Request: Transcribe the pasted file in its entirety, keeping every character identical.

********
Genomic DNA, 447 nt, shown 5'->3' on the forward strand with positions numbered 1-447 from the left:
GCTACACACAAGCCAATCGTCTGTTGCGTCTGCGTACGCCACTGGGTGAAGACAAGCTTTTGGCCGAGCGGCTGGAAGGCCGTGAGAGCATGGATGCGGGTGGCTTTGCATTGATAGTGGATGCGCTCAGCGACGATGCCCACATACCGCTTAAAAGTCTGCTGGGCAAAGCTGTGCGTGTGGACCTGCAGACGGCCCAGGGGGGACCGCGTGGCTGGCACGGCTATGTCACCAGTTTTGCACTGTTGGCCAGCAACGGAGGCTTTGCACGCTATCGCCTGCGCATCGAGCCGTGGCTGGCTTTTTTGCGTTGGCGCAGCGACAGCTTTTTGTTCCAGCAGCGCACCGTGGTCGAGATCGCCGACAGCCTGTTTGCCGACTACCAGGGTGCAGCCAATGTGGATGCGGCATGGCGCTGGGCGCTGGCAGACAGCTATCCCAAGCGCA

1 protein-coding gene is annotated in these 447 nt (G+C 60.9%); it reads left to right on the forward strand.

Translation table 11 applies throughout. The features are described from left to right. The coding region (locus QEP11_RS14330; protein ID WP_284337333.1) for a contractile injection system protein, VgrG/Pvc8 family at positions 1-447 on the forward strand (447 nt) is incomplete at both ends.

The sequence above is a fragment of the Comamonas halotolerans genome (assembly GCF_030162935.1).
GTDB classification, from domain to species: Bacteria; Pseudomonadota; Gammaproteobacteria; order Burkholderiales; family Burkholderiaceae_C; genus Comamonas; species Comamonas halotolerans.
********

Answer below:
Genomic DNA, 447 nt, shown 5'->3' on the forward strand with positions numbered 1-447 from the left:
GCTACACACAAGCCAATCGTCTGTTGCGTCTGCGTACGCCACTGGGTGAAGACAAGCTTTTGGCCGAGCGGCTGGAAGGCCGTGAGAGCATGGATGCGGGTGGCTTTGCATTGATAGTGGATGCGCTCAGCGACGATGCCCACATACCGCTTAAAAGTCTGCTGGGCAAAGCTGTGCGTGTGGACCTGCAGACGGCCCAGGGGGGACCGCGTGGCTGGCACGGCTATGTCACCAGTTTTGCACTGTTGGCCAGCAACGGAGGCTTTGCACGCTATCGCCTGCGCATCGAGCCGTGGCTGGCTTTTTTGCGTTGGCGCAGCGACAGCTTTTTGTTCCAGCAGCGCACCGTGGTCGAGATCGCCGACAGCCTGTTTGCCGACTACCAGGGTGCAGCCAATGTGGATGCGGCATGGCGCTGGGCGCTGGCAGACAGCTATCCCAAGCGCA

1 protein-coding gene is annotated in these 447 nt (G+C 60.9%); it reads left to right on the forward strand.

Translation table 11 applies throughout. The features are described from left to right. The coding region (locus QEP11_RS14330; protein ID WP_284337333.1) for a contractile injection system protein, VgrG/Pvc8 family at positions 1-447 on the forward strand (447 nt) is incomplete at both ends.

The sequence above is a fragment of the Comamonas halotolerans genome (assembly GCF_030162935.1).
GTDB classification, from domain to species: Bacteria; Pseudomonadota; Gammaproteobacteria; order Burkholderiales; family Burkholderiaceae_C; genus Comamonas; species Comamonas halotolerans.